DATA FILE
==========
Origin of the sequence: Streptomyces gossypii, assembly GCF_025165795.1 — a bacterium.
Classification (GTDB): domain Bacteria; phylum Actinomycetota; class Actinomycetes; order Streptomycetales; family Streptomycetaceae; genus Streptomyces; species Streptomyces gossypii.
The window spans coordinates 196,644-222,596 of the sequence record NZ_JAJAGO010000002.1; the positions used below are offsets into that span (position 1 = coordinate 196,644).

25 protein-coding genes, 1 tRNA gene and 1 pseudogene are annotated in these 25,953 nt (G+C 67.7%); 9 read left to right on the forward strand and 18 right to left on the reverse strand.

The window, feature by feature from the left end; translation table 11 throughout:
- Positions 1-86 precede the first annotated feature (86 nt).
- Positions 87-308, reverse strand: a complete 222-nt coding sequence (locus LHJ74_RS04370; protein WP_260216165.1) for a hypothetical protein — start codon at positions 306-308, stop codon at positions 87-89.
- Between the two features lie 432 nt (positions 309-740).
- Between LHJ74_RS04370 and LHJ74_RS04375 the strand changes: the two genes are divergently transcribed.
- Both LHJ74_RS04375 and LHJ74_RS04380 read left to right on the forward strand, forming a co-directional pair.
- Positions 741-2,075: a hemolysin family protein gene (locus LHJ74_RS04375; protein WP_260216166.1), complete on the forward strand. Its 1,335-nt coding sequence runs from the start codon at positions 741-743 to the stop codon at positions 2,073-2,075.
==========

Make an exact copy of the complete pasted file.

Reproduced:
Origin of the sequence: Streptomyces gossypii, assembly GCF_025165795.1 — a bacterium.
Classification (GTDB): domain Bacteria; phylum Actinomycetota; class Actinomycetes; order Streptomycetales; family Streptomycetaceae; genus Streptomyces; species Streptomyces gossypii.
The window spans coordinates 196,644-222,596 of the sequence record NZ_JAJAGO010000002.1; the positions used below are offsets into that span (position 1 = coordinate 196,644).

25 protein-coding genes, 1 tRNA gene and 1 pseudogene are annotated in these 25,953 nt (G+C 67.7%); 9 read left to right on the forward strand and 18 right to left on the reverse strand.

The window, feature by feature from the left end; translation table 11 throughout:
- Positions 1-86 precede the first annotated feature (86 nt).
- Positions 87-308, reverse strand: a complete 222-nt coding sequence (locus LHJ74_RS04370; protein WP_260216165.1) for a hypothetical protein — start codon at positions 306-308, stop codon at positions 87-89.
- Between the two features lie 432 nt (positions 309-740).
- Between LHJ74_RS04370 and LHJ74_RS04375 the strand changes: the two genes are divergently transcribed.
- Both LHJ74_RS04375 and LHJ74_RS04380 read left to right on the forward strand, forming a co-directional pair.
- Positions 741-2,075: a hemolysin family protein gene (locus LHJ74_RS04375; protein WP_260216166.1), complete on the forward strand. Its 1,335-nt coding sequence runs from the start codon at positions 741-743 to the stop codon at positions 2,073-2,075.